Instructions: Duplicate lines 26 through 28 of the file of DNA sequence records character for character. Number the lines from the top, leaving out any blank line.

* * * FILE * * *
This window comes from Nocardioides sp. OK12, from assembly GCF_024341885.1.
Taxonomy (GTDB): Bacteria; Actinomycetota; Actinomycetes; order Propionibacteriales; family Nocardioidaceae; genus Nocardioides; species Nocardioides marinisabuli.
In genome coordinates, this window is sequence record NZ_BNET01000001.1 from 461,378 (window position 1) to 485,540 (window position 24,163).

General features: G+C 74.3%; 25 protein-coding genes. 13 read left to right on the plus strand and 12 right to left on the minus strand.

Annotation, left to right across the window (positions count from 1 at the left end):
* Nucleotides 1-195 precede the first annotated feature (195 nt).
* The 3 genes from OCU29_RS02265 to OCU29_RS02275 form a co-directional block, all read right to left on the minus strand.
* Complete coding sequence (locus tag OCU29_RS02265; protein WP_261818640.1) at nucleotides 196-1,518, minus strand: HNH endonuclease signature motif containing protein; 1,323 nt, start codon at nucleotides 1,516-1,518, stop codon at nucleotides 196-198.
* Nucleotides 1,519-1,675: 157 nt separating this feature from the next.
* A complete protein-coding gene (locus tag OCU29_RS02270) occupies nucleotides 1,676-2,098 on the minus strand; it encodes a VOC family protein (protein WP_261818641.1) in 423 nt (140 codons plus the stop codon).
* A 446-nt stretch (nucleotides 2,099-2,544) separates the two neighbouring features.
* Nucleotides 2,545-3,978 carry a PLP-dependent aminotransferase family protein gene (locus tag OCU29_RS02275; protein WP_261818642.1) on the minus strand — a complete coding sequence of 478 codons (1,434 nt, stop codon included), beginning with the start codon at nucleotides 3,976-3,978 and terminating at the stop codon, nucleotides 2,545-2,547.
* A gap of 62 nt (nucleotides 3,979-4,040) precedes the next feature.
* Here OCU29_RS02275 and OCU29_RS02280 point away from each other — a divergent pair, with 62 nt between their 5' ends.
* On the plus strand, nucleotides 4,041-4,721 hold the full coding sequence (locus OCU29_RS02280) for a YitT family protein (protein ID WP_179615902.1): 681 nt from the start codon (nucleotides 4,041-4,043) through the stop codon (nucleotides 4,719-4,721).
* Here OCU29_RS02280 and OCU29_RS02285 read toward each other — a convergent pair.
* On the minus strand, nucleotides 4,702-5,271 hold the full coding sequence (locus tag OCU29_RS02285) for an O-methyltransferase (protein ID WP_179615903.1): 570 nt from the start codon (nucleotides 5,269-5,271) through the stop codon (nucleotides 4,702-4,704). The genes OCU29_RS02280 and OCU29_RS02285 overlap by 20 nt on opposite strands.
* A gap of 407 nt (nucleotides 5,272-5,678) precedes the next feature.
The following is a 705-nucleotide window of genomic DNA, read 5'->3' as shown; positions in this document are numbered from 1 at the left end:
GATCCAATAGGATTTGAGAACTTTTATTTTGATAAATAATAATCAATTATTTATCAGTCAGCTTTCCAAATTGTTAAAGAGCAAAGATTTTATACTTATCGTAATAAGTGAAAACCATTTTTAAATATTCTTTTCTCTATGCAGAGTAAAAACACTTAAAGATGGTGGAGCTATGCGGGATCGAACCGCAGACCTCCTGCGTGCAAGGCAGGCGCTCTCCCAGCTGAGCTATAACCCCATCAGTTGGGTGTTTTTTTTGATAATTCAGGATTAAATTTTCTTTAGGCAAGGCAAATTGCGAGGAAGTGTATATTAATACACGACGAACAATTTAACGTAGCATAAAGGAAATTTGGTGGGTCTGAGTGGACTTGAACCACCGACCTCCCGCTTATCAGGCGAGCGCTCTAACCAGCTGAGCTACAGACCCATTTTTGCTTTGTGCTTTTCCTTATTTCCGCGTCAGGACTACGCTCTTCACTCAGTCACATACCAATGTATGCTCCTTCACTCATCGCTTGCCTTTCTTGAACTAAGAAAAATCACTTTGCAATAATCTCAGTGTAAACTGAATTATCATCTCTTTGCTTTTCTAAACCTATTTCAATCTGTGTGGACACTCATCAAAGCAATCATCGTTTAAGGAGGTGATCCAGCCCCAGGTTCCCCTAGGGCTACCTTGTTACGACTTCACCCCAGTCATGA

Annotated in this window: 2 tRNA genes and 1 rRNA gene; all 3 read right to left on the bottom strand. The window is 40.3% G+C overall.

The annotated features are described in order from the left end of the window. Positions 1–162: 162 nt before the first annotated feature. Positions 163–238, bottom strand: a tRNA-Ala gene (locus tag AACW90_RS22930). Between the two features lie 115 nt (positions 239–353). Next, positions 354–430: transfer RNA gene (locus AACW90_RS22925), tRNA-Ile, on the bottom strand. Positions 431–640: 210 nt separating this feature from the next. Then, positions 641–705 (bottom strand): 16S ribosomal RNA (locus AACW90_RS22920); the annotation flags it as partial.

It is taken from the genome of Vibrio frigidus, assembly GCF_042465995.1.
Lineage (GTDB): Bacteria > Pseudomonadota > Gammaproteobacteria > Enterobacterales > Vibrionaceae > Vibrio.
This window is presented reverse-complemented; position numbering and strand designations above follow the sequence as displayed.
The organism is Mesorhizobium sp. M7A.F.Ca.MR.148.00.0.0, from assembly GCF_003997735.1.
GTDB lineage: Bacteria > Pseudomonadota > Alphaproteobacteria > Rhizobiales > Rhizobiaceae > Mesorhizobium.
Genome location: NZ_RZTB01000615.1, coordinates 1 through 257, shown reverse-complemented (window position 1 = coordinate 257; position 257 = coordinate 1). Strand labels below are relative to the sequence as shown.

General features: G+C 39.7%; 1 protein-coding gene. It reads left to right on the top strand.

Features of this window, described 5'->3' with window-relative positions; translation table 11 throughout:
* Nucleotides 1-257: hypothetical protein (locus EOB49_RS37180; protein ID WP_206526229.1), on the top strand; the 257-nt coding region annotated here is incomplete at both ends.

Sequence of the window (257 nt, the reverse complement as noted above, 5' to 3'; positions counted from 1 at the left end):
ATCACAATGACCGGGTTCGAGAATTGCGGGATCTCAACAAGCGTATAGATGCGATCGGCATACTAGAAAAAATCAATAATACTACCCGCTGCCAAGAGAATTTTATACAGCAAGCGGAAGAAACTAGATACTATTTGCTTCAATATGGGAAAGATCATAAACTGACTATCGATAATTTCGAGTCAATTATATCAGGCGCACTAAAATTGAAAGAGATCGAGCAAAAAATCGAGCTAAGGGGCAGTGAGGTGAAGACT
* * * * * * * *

The organism is Mesorhizobium sp. M7A.F.Ca.MR.148.00.0.0, from assembly GCF_003997735.1.
GTDB lineage: Bacteria > Pseudomonadota > Alphaproteobacteria > Rhizobiales > Rhizobiaceae > Mesorhizobium.
Genome location: NZ_RZTB01000615.1, coordinates 1 through 257, shown reverse-complemented (window position 1 = coordinate 257; position 257 = coordinate 1). Strand labels below are relative to the sequence as shown.